thoughts with kape

When Office Coffee is Politicized

I, for one, cannot wait for season 2 of the morning show. I know it’s a behind-the-scenes look at a major network’s morning show (which is so brazen to just call itself The Morning Show), but what I really liked about it was how it explored office politics. Also, it’s set in New York City (though sometimes shot in LA) and they have the Cory Ellison character, who is my favorite (more about that later).

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Finally, proper espresso at home

Just a thought: when did the term “Politics” be something negative (or at least immediately associated with something negative)? Like when you say “office politics”, most would immediately think there’s a lot of unsavory things you have to navigate through when you join that organization. To be clear, it’s the negative of office politics that’s the theme of this blog post.

One of the scenes I really like is in the season finale, when Chip Black was conducting a team meeting after the show. He started it reprimanding his crew and ended it telling them their “his guys” after finding out he’s been asked to a meeting with the CEO for something he’s been dreading for some time now. The lines “You’re my unsung heroes and that is my fault that you are unsung… but I am not a (bleep) singer” are some of the most hilarious in the show. But it’s his “I’m sorry I yelled. I was laughing on the inside.” about the grammatical error on the teleprompter (which was the point of his meeting) that I thought was nice. The line was sort of a throw-away, but Mark Duplass’ delivery made it memorable. It’s also something that most middle management people must go through. It’s fine if you just care so much about their job and team, but when you only care because you have top management breathing on your neck then that’s you playing office politics.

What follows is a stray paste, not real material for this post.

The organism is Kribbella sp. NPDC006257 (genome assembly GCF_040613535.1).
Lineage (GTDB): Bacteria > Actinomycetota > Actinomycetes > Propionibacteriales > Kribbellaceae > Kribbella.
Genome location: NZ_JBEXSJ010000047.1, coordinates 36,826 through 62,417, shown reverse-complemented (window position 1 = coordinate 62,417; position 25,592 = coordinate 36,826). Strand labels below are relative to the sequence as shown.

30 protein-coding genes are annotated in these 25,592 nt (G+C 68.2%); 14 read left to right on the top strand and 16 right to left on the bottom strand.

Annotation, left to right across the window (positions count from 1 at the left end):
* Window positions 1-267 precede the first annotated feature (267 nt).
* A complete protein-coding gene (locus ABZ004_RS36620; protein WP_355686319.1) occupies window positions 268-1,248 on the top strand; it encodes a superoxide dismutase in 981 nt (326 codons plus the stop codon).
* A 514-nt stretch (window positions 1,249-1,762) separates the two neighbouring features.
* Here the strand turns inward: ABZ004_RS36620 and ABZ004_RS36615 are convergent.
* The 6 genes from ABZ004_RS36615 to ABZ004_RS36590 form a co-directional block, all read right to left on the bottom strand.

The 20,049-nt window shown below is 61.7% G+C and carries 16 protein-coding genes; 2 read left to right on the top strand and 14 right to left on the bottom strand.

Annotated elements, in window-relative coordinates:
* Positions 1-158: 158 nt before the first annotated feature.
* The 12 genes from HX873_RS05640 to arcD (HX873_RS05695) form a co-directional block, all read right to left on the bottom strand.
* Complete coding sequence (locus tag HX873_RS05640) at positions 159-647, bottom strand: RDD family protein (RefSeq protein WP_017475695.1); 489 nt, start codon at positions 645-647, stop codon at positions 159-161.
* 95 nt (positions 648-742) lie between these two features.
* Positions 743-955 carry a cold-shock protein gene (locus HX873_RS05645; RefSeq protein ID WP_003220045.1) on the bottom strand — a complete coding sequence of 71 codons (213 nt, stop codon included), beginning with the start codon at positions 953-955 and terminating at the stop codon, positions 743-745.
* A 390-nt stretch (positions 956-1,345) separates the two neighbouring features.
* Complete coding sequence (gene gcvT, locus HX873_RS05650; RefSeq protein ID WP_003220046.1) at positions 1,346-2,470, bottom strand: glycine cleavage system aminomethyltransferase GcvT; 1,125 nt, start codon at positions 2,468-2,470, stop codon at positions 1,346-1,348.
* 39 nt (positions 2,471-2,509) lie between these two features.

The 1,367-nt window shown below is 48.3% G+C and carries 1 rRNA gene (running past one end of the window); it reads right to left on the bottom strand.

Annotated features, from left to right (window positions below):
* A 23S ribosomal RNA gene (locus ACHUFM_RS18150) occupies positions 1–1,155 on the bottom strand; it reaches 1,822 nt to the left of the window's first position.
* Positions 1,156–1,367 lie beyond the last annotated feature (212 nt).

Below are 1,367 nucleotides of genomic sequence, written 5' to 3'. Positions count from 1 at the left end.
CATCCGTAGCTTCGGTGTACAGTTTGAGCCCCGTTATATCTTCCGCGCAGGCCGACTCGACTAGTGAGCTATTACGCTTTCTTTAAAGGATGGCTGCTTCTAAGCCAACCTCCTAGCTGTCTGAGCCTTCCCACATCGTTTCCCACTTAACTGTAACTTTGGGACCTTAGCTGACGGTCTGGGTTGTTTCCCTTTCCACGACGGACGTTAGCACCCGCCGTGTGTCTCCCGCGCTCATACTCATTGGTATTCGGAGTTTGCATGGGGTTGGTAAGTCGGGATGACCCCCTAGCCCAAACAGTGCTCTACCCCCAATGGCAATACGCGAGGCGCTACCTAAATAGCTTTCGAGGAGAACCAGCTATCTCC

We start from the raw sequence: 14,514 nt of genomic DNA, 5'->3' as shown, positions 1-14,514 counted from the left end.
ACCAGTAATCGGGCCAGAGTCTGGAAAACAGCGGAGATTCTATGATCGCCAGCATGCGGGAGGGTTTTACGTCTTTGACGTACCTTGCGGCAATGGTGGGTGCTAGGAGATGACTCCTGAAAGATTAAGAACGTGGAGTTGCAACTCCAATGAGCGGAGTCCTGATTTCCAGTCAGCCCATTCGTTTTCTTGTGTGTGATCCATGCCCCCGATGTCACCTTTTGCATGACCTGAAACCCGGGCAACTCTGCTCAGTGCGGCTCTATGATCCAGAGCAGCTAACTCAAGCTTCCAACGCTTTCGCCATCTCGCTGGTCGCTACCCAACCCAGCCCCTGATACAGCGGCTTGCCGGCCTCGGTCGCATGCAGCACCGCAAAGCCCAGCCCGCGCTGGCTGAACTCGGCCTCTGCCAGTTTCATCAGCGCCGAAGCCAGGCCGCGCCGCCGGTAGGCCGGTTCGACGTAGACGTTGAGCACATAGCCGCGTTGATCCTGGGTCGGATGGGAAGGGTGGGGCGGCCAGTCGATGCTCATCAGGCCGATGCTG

See much like traditional politics, unless you completely overhaul the structure or have enough seed to effectively be able to not normalize it anymore, you’ll have to deal with office politics. You can either embrace it (which only helps in promulgating it further), completely veer away from it (which if you’re the only one doing it, can be career suicide), or go Cory Ellison (my favorite character). The latter means you pick your battles while using clever misdirection so as not to get too much attention on you.

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Tall Americano, my go to drink when in the Cubao office

This maybe a bit extreme (or shallow), but when an organization can’t pull the trigger on getting free coffee for the company (the bar is set so low with this, see this old blog post) but you find out it has several budget heavy activities exclusive for management – that’s office politics. Office politics, especially when most care too much about it and their own personal gain, can lead to organizations stagnating. It’s when positions that should have required a certain specialization or experience are given to unqualified people just because they spent years in a different department. It’s when resources needed to upgrade systems were not utilized but the team that’s supposed to do it remain intact because they’re friendly to senior management (or at least their head is). It’s when extra work is dumped to majority of the workforce all for the benefit of the few. It’s when regardless of how skilled or hard-working you are, you won’t be considered for promotion unless you’re “visible”. This last one is different from you building up your network, which is essential in all aspects of life, this one is that you just need to be recognizable.

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I’m writing this not because I’m salty about office politics. I admit, it’s tiring, but I like to Cory Ellison it. It has worked for the most part, but it has also nagged on my mind because I just want to work my actual job sometimes. Unless you are absolutely confident you can change it, learn how to use office politics for your advantage. Learn to see when people are just out to “use” you for their advantage. Recognize that you have to treat people differently. There are people who think it’s offensive if you send them a simple “thoughs?” email and there are people who’ll ignore your note if it’s more than a paragraph. And whatever you do, don’t forget about that damn office coffee (or whatever refreshments non-coffee drinkers need).

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